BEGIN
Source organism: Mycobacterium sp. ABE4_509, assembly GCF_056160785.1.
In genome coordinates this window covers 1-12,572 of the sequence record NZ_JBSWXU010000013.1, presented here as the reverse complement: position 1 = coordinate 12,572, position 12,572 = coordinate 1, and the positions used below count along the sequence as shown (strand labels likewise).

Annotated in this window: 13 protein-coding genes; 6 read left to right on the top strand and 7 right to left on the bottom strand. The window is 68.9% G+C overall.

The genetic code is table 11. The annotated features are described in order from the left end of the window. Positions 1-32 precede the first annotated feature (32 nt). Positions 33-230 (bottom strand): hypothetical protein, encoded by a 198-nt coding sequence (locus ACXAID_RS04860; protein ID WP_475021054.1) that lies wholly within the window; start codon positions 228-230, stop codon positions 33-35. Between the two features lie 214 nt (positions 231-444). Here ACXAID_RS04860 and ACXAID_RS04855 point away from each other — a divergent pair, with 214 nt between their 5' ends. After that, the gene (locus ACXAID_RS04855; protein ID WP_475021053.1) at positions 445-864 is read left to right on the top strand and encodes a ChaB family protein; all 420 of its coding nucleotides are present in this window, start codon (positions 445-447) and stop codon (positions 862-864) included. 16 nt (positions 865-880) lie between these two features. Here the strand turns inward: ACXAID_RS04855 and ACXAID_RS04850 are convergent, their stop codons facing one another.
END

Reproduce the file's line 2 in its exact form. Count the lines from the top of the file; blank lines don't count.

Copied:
In genome coordinates this window covers 1-12,572 of the sequence record NZ_JBSWXU010000013.1, presented here as the reverse complement: position 1 = coordinate 12,572, position 12,572 = coordinate 1, and the positions used below count along the sequence as shown (strand labels likewise).